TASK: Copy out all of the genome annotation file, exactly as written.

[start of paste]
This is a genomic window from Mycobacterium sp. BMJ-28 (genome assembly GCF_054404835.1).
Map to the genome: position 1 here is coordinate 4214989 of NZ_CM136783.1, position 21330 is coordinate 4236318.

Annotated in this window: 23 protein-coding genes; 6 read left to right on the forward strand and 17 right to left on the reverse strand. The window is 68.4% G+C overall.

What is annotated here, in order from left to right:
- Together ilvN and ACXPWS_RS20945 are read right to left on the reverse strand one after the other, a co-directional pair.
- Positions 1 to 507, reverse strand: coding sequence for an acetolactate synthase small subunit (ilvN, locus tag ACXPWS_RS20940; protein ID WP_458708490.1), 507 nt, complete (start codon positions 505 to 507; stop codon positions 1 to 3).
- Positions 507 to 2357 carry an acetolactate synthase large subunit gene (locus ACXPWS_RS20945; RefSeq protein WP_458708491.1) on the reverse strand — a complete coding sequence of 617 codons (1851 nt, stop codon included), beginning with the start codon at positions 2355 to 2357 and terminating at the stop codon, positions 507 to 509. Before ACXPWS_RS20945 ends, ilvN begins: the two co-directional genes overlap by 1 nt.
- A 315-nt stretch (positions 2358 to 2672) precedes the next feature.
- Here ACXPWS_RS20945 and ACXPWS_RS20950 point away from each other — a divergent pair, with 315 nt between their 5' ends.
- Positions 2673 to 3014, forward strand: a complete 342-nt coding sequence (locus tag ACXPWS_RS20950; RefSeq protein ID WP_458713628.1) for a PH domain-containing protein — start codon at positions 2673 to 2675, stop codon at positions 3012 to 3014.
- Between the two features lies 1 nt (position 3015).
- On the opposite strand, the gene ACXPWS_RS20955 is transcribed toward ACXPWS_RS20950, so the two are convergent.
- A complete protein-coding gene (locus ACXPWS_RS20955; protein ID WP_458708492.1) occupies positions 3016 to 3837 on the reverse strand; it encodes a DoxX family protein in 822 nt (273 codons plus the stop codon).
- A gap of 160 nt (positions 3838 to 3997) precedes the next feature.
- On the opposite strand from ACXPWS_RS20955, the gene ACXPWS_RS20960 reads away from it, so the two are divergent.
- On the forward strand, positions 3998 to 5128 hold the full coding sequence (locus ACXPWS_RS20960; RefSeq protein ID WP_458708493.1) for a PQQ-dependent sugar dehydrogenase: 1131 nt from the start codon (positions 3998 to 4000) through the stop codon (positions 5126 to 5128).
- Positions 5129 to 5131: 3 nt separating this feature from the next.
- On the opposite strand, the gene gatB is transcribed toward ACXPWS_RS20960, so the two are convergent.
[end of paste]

This is a genomic window from Mycobacterium sp. BMJ-28 (genome assembly GCF_054404835.1).
Map to the genome: position 1 here is coordinate 4214989 of NZ_CM136783.1, position 21330 is coordinate 4236318.

Annotated in this window: 23 protein-coding genes; 6 read left to right on the forward strand and 17 right to left on the reverse strand. The window is 68.4% G+C overall.

What is annotated here, in order from left to right:
- Together ilvN and ACXPWS_RS20945 are read right to left on the reverse strand one after the other, a co-directional pair.
- Positions 1 to 507, reverse strand: coding sequence for an acetolactate synthase small subunit (ilvN, locus tag ACXPWS_RS20940; protein ID WP_458708490.1), 507 nt, complete (start codon positions 505 to 507; stop codon positions 1 to 3).
- Positions 507 to 2357 carry an acetolactate synthase large subunit gene (locus ACXPWS_RS20945; RefSeq protein WP_458708491.1) on the reverse strand — a complete coding sequence of 617 codons (1851 nt, stop codon included), beginning with the start codon at positions 2355 to 2357 and terminating at the stop codon, positions 507 to 509. Before ACXPWS_RS20945 ends, ilvN begins: the two co-directional genes overlap by 1 nt.
- A 315-nt stretch (positions 2358 to 2672) precedes the next feature.
- Here ACXPWS_RS20945 and ACXPWS_RS20950 point away from each other — a divergent pair, with 315 nt between their 5' ends.
- Positions 2673 to 3014, forward strand: a complete 342-nt coding sequence (locus tag ACXPWS_RS20950; RefSeq protein ID WP_458713628.1) for a PH domain-containing protein — start codon at positions 2673 to 2675, stop codon at positions 3012 to 3014.
- Between the two features lies 1 nt (position 3015).
- On the opposite strand, the gene ACXPWS_RS20955 is transcribed toward ACXPWS_RS20950, so the two are convergent.
- A complete protein-coding gene (locus ACXPWS_RS20955; protein ID WP_458708492.1) occupies positions 3016 to 3837 on the reverse strand; it encodes a DoxX family protein in 822 nt (273 codons plus the stop codon).
- A gap of 160 nt (positions 3838 to 3997) precedes the next feature.
- On the opposite strand from ACXPWS_RS20955, the gene ACXPWS_RS20960 reads away from it, so the two are divergent.
- On the forward strand, positions 3998 to 5128 hold the full coding sequence (locus ACXPWS_RS20960; RefSeq protein ID WP_458708493.1) for a PQQ-dependent sugar dehydrogenase: 1131 nt from the start codon (positions 3998 to 4000) through the stop codon (positions 5126 to 5128).
- Positions 5129 to 5131: 3 nt separating this feature from the next.
- On the opposite strand, the gene gatB is transcribed toward ACXPWS_RS20960, so the two are convergent.